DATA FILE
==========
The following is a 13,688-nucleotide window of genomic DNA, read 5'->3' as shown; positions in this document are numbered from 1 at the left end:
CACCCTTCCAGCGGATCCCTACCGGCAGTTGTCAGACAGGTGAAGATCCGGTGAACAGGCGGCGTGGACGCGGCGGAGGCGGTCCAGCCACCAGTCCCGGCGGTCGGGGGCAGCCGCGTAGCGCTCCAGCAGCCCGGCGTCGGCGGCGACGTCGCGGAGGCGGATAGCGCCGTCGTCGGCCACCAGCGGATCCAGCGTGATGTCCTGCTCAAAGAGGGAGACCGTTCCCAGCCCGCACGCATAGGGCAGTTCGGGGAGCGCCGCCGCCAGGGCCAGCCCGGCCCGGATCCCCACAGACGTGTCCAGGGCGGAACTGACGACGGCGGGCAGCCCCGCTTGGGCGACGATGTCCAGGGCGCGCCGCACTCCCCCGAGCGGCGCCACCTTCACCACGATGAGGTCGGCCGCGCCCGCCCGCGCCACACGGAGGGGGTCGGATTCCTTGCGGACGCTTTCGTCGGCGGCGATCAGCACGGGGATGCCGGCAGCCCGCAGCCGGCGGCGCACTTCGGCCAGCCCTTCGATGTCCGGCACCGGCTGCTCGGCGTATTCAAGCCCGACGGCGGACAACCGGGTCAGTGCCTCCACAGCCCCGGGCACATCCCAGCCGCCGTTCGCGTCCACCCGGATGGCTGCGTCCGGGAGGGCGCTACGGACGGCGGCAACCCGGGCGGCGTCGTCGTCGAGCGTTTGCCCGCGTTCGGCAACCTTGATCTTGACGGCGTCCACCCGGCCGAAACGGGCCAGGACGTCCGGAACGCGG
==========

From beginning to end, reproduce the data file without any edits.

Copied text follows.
The following is a 13,688-nucleotide window of genomic DNA, read 5'->3' as shown; positions in this document are numbered from 1 at the left end:
CACCCTTCCAGCGGATCCCTACCGGCAGTTGTCAGACAGGTGAAGATCCGGTGAACAGGCGGCGTGGACGCGGCGGAGGCGGTCCAGCCACCAGTCCCGGCGGTCGGGGGCAGCCGCGTAGCGCTCCAGCAGCCCGGCGTCGGCGGCGACGTCGCGGAGGCGGATAGCGCCGTCGTCGGCCACCAGCGGATCCAGCGTGATGTCCTGCTCAAAGAGGGAGACCGTTCCCAGCCCGCACGCATAGGGCAGTTCGGGGAGCGCCGCCGCCAGGGCCAGCCCGGCCCGGATCCCCACAGACGTGTCCAGGGCGGAACTGACGACGGCGGGCAGCCCCGCTTGGGCGACGATGTCCAGGGCGCGCCGCACTCCCCCGAGCGGCGCCACCTTCACCACGATGAGGTCGGCCGCGCCCGCCCGCGCCACACGGAGGGGGTCGGATTCCTTGCGGACGCTTTCGTCGGCGGCGATCAGCACGGGGATGCCGGCAGCCCGCAGCCGGCGGCGCACTTCGGCCAGCCCTTCGATGTCCGGCACCGGCTGCTCGGCGTATTCAAGCCCGACGGCGGACAACCGGGTCAGTGCCTCCACAGCCCCGGGCACATCCCAGCCGCCGTTCGCGTCCACCCGGATGGCTGCGTCCGGGAGGGCGCTACGGACGGCGGCAACCCGGGCGGCGTCGTCGTCGAGCGTTTGCCCGCGTTCGGCAACCTTGATCTTGACGGCGTCCACCCGGCCGAAACGGGCCAGGACGTCCGGAACGCGG